'Yin and yang'

Senate President Phil Nicholas, Speaker of the House Kermit Brown and senior Albany County Rep. Glenn Moniz take questions regarding Wyoming Gov. Matt Mead’s recently released budget proposal during a luncheon at the Hilton Garden Inn on Wednesday with community representatives.

JEREMY MARTIN/Boomerang photographer


Some of Albany County’s state lawmakers met with community representatives to discuss Gov. Matt Mead’s budget proposals Wednesday during the Legislative Luncheon.

Senate President Phil Nicholas, Speaker of the House Kermit Brown and senior Albany County Rep. Glenn Moniz all said they supported Mead’s proposal, but there were areas they would work with the governor to make adjustments.

After about 15 years of “extraordinary times” in Wyoming, where $3.5 billion was put into new public schools and more than $1 billion of investments in facilities at the University of Wyoming, Nicholas said the state could expect the budget constrictions to last at least six years, or as many as 10-12.

Even with budget shortfalls, the lawmakers said there were several areas of the budget that would need to continue to see funding.

Mead’s plan is “pretty clever,” if everything works according to plan, Brown said. The fund at risk, he said, is the state’s rainy day fund, the Legislative Stabilization Reserve Account (LSRA).

Based on projections from the Consensus Revenue Estimating Report (CREG), the state could borrow money from the LSRA and repay the account with revenue streams from capital gains and a statutory 1-percent diversion tax.

“If it all goes the way CREG projects, we’ll be even, or even ahead with the LSRA,” Brown said. “If it doesn’t, the LSRA is going to decrease.”

Brown said he is comfortable with the level of risk, based on the projections he’s seen.

If the state takes the path the governor recommends with his budget proposal, Nicholas said funds would be assigned to one-time costs, such as capital construction for schools, rather than ongoing costs, such as salary increases for government employees.

One source of state funding Laramie benefited considerably from in recent years is the Wyoming Business Council’s Business Ready Community program, which Nicholas said is “critical for the state.” But, he said, some of the allocations for those funds have gone to community enhancement projects “unrelated to economic development.” With tight economic times, the allocations should be prioritized differently, Nicholas said.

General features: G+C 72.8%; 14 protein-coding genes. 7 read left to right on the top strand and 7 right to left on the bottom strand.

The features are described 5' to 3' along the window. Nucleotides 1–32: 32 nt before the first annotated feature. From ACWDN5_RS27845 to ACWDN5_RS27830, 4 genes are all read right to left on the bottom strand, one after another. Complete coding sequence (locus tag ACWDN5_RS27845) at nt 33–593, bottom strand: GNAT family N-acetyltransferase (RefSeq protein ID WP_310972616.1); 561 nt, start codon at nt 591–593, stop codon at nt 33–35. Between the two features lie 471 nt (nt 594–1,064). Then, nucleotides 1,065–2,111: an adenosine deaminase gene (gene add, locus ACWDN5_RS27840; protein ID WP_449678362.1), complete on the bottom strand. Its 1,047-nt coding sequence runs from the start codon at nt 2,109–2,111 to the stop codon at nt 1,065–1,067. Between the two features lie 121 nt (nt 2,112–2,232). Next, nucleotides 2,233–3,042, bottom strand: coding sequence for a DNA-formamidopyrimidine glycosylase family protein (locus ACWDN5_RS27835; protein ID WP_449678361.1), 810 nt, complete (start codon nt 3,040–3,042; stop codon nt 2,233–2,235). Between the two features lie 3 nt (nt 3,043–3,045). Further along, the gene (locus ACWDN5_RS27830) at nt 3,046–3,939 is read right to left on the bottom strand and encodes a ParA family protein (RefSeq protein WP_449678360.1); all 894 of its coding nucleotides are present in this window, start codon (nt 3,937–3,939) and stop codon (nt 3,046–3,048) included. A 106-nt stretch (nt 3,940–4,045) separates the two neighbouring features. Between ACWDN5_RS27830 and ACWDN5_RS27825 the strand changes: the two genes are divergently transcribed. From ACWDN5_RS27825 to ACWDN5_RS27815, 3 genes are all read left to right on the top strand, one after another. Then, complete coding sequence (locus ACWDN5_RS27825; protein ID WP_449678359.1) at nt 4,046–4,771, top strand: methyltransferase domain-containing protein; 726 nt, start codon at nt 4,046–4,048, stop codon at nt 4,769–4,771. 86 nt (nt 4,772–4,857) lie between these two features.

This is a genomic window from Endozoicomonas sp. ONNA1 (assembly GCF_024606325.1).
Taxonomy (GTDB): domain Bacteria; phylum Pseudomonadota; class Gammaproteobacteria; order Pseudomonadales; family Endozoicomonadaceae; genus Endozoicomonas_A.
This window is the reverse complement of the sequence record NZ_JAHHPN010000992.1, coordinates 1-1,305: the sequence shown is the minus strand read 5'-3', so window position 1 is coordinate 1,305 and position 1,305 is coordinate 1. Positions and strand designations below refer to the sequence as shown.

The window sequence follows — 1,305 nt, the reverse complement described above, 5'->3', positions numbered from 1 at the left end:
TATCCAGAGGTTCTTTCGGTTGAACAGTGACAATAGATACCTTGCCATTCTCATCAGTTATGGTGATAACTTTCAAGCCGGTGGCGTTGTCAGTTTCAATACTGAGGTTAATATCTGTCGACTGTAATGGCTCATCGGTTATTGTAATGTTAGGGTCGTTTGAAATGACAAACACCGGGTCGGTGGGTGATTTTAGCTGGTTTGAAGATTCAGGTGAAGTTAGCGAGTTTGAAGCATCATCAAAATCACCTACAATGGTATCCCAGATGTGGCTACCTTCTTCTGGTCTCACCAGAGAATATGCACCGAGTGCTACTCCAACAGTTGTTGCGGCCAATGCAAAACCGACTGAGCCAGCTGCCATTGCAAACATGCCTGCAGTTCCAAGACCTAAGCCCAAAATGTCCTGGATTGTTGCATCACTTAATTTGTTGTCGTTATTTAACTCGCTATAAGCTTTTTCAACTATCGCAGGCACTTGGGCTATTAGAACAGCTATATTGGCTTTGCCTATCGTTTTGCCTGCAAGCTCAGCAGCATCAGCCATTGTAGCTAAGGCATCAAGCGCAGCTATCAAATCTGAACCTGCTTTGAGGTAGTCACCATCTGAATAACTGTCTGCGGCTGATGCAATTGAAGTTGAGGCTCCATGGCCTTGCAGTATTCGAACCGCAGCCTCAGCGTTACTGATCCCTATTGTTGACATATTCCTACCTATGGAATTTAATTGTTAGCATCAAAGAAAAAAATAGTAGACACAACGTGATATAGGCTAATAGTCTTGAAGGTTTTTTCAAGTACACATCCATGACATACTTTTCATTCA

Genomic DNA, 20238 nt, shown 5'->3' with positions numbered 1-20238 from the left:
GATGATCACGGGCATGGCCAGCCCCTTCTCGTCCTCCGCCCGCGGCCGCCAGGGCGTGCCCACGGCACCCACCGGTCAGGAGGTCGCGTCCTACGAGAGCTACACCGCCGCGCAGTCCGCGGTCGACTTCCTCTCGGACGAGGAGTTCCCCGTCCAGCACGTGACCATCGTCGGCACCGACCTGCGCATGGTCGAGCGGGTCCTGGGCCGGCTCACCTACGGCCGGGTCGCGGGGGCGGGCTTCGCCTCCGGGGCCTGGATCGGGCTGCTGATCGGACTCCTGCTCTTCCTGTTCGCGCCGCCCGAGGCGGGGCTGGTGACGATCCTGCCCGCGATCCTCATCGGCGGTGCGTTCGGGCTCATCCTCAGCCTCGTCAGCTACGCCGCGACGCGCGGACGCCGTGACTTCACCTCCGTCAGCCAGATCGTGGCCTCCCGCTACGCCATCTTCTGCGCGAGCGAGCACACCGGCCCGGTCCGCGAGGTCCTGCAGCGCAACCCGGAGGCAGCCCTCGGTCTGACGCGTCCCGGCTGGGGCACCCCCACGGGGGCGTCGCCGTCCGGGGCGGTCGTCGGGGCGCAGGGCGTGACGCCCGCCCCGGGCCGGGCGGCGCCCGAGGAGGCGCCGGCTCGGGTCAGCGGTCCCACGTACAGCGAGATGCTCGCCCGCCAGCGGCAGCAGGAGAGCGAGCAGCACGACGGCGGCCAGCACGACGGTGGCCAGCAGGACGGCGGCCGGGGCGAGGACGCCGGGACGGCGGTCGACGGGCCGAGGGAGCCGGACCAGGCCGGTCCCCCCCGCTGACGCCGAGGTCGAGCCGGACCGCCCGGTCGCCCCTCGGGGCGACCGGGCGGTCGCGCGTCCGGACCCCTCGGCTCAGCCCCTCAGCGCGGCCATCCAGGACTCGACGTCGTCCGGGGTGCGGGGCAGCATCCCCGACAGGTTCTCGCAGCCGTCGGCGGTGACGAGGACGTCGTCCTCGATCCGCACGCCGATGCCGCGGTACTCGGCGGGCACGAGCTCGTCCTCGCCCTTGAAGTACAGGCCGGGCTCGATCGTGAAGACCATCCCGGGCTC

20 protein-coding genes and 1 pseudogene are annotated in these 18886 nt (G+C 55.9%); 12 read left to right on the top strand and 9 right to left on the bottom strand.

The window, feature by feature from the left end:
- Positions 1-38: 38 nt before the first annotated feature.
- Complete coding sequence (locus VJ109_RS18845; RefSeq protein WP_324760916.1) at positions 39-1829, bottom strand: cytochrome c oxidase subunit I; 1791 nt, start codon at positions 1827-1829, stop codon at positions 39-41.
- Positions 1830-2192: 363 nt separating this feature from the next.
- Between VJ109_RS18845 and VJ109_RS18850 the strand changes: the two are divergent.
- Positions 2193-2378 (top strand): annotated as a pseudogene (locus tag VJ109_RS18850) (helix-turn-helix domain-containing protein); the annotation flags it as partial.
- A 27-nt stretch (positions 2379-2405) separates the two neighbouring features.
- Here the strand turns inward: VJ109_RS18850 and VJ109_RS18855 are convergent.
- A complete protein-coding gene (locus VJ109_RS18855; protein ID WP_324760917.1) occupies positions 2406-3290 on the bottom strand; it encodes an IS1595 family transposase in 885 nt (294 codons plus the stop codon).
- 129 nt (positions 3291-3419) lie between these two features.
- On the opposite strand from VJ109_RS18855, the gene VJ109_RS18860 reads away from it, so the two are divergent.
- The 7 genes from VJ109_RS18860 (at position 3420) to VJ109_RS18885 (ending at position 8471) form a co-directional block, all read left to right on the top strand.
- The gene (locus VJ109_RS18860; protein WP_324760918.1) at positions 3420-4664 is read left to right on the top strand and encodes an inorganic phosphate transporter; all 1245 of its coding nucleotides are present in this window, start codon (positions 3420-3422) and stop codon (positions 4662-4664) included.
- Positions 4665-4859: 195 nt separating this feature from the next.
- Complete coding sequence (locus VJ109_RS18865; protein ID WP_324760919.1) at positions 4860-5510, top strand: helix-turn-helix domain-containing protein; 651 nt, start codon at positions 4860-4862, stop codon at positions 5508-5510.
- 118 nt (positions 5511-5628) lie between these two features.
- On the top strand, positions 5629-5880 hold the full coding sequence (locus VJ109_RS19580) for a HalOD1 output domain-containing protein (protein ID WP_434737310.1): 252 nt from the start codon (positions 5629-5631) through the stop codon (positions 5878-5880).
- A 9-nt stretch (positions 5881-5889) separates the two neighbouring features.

Nicholas said he also has concerns with the way the Wyoming Business Council divides appropriations. “Mediocre” grant applications, he said, could end up receiving funding, while “the best grant in the world” could be missed because the Business Council is “intent” on putting out grants every time the funding became available.

Laramie benefited several times in recent years from grants for business parks, as well as providing new businesses with buildings funded by Business Ready Community grants so the city can own and lease them to the businesses. With constrained funding possibilities, Nicholas said it would be important to ask who “is important enough to feed at the trough” by creating new jobs in the state.

“It is time to restrict these dollars,” Nicholas said.

Though Mead has been “very complimentary” of Laramie recruiting Tungsten Heavy Powder and Parts and Underwriters Laboratories, building facilities “because (Laramie) is hungry for a local business to get a new building” was “maybe not what we should be looking at,” Nicholas said.

Funding for local governments in Mead’s proposal is cut in half from what traditionally has been appropriated to cities, towns and counties, Nicholas said.

The state of Wyoming comprises approximately 30 percent or more of the state’s gross domestic product, Nicholas said. If the state continues to provide funding at levels where municipalities are not required to cut budgets and protect public employment, Nicholas said the state would be depriving private enterprises that rely on grants to provide jobs in Wyoming.

“We won’t ignore the rest of the economic sector which depends on productivity beyond just protecting salaries and wages of public employees,” Nicholas said.

The debate on when to use rainy day funds, Brown said, hinges on the question of, “Is it raining?”

If the School Foundation Program account is depleted to the point where there is a shortfall for school funding, it would have to be made up out of the general fund, Brown said.

(1) comment

Laramie loo

Yea, now that the Cold War is over, Wyoming's largest employer (USAF) is a bust; followed by a bankrupted coal sector. Darn! At least UW is cranking out wage slaves for other states to exploit! Go pokes!

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